Several seniors at the Expo were quite vocal about our situation – one woman pounding her fist on our table, saying in a forceful voice: “Darn right, we need a senior center.” Many others expressed frustration more services for seniors were not provided locally. Some people with senior parents said they would consider moving to Maricopa if only there were somewhere their parents could go and spend their time.

If you’re a senior living in the Maricopa area or if you have senior parents who live here, please contact me at the MMCC so we can put you on our email list and keep you informed.

Al Brandenburg is a board member of Maricopa Multi-Cultural Consortium.
abranden80@gmail.com


This column appears in the March issue of InMaricopa.

MMCC gathered opinions on a senior center at the city’s Senior Info/Expo.

Joan Koczor

By Joan Koczor

The meaning of the American Dream has seen many changes since first introduced as early as the 1600s.

The American Dream is mentioned in the Declaration of Independence, which states “all men are created equal” with the right to “life, liberty and the pursuit of happiness.”

Freelance writer James Adams popularized the phrase “American Dream” in his 1931 book “Epic of America.” in his 1963 “Letter from a Birmingham Jail,” Martin Luther King Jr. based the civil rights movement in the African American quest for the American Dream.

As young adults, many believed they could achieve the American Dream by working hard, saving a little to provide an education for their kids so they could have a better life than they did, and retire with sufficient funds to see them through their retirement or golden years – hopefully, mortgage- and debt-free.

The new reality is people are living longer, more expensive lives with very little money in reserve.

The result is Americans older than 65 are working – nearly 1 in 5. Over the past decade those numbers have risen faster than any other age group. Today there are 9 million seniors working compared to 4 million in 2000.

Some seniors are returning to the workforce by choice while others are returning out of need. A recent poll showed many older people are more concerned with running out of money than dying.

Theresa Ghilarducci, a labor economist said, “There is no part of the country where the majority of middle-class older workers have adequate retirement savings to maintain their standard of living in their retirement.”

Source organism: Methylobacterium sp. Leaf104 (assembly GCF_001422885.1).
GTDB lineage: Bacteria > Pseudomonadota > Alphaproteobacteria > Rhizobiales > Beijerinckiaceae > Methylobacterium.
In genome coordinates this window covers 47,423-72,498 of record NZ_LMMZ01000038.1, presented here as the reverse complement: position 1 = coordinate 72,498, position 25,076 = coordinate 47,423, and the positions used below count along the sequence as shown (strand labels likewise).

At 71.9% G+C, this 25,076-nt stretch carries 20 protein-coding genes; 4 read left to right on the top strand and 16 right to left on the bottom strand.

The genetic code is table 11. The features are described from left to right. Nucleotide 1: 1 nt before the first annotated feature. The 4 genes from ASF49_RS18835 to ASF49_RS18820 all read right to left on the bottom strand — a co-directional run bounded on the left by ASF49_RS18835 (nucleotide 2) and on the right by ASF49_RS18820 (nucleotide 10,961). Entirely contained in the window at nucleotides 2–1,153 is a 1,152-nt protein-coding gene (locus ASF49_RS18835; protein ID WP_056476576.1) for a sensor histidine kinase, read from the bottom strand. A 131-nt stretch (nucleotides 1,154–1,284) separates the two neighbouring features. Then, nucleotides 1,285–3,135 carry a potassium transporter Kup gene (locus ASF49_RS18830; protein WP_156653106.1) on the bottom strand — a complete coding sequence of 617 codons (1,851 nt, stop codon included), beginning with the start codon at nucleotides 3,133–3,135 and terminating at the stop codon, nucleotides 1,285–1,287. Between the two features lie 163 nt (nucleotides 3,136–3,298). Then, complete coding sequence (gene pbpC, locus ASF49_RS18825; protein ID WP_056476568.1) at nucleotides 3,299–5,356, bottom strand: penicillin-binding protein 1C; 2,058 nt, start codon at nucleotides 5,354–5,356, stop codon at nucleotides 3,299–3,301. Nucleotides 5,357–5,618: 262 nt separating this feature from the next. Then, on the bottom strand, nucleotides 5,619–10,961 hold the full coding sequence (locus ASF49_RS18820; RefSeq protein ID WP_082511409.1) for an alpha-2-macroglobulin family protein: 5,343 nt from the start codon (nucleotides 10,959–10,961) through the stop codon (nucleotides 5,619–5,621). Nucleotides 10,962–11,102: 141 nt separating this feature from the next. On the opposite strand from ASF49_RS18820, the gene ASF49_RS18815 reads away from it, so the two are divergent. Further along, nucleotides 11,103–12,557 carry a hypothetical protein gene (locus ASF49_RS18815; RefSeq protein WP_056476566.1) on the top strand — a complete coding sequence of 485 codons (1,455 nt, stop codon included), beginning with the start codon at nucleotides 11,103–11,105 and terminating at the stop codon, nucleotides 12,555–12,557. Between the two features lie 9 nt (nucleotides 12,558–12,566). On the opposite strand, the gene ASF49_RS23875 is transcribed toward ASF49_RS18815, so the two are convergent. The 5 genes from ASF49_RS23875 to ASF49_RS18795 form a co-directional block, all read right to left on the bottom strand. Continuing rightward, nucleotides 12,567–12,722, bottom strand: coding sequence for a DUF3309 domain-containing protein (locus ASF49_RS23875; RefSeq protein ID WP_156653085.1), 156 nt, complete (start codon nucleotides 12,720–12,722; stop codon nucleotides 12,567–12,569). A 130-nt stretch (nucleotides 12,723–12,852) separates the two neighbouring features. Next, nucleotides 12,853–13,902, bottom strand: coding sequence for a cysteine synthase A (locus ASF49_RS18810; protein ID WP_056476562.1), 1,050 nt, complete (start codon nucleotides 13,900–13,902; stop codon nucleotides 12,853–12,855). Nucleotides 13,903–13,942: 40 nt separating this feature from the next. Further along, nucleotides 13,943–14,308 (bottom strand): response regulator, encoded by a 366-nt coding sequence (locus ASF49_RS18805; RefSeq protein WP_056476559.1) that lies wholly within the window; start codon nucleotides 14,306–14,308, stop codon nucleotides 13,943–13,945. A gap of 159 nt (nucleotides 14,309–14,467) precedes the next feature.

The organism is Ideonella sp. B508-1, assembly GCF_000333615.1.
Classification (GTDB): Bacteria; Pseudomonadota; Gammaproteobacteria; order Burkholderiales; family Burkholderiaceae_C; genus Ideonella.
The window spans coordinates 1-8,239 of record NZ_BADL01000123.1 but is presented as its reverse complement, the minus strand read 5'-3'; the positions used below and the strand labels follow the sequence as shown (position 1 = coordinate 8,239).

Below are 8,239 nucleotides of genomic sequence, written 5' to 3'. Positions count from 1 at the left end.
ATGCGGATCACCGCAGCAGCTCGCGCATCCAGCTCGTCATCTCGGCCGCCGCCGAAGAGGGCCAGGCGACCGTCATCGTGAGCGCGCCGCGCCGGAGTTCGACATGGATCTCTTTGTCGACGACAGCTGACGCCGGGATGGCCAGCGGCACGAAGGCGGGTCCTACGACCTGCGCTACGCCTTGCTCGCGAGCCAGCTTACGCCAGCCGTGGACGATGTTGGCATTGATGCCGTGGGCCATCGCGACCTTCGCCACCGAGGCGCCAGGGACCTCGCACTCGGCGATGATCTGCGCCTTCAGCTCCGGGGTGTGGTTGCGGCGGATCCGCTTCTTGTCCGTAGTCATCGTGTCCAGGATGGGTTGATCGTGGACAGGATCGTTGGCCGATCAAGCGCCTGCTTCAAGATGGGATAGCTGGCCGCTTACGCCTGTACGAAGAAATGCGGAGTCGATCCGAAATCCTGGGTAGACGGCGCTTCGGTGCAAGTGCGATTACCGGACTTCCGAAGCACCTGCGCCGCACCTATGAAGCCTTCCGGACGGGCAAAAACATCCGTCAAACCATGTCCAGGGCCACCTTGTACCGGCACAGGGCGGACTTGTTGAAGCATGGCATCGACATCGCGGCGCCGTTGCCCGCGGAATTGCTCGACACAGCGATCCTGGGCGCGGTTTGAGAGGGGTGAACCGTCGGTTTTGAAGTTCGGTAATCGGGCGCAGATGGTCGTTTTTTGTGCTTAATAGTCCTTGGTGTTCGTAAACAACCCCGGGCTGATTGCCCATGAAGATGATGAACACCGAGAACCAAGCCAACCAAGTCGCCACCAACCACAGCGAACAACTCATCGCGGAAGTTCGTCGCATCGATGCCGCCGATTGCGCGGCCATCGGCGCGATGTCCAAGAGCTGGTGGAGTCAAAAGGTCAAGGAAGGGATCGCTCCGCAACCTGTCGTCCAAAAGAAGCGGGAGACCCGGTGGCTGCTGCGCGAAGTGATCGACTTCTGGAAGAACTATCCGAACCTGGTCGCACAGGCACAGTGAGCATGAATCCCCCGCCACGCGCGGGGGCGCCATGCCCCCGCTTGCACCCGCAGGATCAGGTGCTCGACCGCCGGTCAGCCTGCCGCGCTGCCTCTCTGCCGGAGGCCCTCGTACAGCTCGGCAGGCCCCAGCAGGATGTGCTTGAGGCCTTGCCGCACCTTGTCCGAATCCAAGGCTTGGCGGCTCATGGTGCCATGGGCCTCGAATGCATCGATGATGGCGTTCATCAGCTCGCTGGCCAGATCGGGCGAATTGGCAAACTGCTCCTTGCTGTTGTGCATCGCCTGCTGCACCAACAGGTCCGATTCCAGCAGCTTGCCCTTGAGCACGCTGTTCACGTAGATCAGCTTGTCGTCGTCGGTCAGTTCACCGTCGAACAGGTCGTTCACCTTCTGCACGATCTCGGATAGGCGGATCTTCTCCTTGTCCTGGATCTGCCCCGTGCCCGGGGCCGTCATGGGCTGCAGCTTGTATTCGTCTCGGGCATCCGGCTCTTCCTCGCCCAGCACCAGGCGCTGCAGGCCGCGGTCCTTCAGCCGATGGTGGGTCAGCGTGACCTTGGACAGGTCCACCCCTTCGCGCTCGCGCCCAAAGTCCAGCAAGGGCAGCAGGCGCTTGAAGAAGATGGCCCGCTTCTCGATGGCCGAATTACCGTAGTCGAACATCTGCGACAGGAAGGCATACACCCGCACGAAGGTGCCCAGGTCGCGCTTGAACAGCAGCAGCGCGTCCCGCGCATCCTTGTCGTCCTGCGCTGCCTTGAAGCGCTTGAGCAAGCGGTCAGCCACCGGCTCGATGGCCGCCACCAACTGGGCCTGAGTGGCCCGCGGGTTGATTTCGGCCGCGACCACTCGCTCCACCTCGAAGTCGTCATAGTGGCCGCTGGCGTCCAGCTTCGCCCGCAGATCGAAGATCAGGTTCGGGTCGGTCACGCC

Seniors are traveling the nation looking for seasonal jobs offering hourly wages and few or no benefits.

Amazon’s Camper Force program hires thousands of seniors to box online orders during the Christmas rush. Walmart has hired many elderly employees as greeters and cashiers. Websites such as Workamper News have been created listing various types of jobs.

This is not the case with all seniors. There are some who have adequate funds to enjoy a carefree lifestyle. That makes some of us wonder where we went wrong. How did they accumulate all that money?

A little grim? Reality can be like that.

Ask yourself – how important are money and possessions. You can’t put a dollar amount on sharing each day with the person you love, and having reasonably good health, a place to call home, food on the table and friends to share the good times and bad.

Joan Koczor is a senior advocate and a member of the Age-Friendly Maricopa Advisory Committee.

 

Changes to Medicare cards coming

Medicare (CMS) is developing a new number which will replace the SSN-based Health Insurance Claim Number on the Medicare cards. CMS will be mailing new Medicare cards between April 2018 and April 2019 to all individuals with Medicare.

The new Medicare card will:

  1. have a new number unique to the individual.
  2. no longer contain the social security number of the individual.
  3. not change the Medicare coverage or benefits for the individual.

To ensure timely receipt of the new Medicare card, ensure your mailing address is up-to-date. If the individual needs, they may do so Visit SocialSecurity.gov or call toll-free 1-800-772-1213 to correct your address. TTY users can call 1-800-325-0778. You can also write or visit any Social Security office.

Reminder: Medicare will never contact the individual to request personal information. The individual needs to protect their new Medicare number like their Social Security number and only share it with trusted providers.

Source: Pinal County Newsletter


This column appears in part in the February issue of InMaricopa.

Harry Dieffenbach of Province has been building models since he was a child in New York City. One of his displays can be seen at the Province Village Center. Photo by Victor Moreno

By Fran Lyons

Harry Dieffenbach began his lifelong love affair with model-building when he was a kid in New York City. He started with aircraft models, which he built throughout his youth and even into war.

Dieffenbach joined the U.S. Navy in 1942 during World War II. He traveled the seas serving his country until 1946.

“I was not sure where I wanted to land after leaving the service,” he said.

He didn’t actually “land” at all, taking an assignment with the U.S. Weather Bureau doing weather patrol at sea for the Coast Guard. The On Station patrols were 21 days plus travel time to and from port. The long days could be pretty monotonous.

“I recall when I went to sea in September of 1948, the weather was wild. Just before my second patrol I bought a model ship kit to pass the time. ‘What the hell are you building that for; I’ll give you a set of ship plans,’ barked the chief engineer. It was actually the ship we were on. That’s how I got the bug to scratchbuild (modeling to scale),” Dieffenbach said.

Scratchbuilding requires everything be meticulously researched, planned and painstakingly reproduced to scale to the last detail. “It gets tedious at times, and I got a T-shirt that often described my mood – ‘Salty, Old, Navy Vet,’” he said.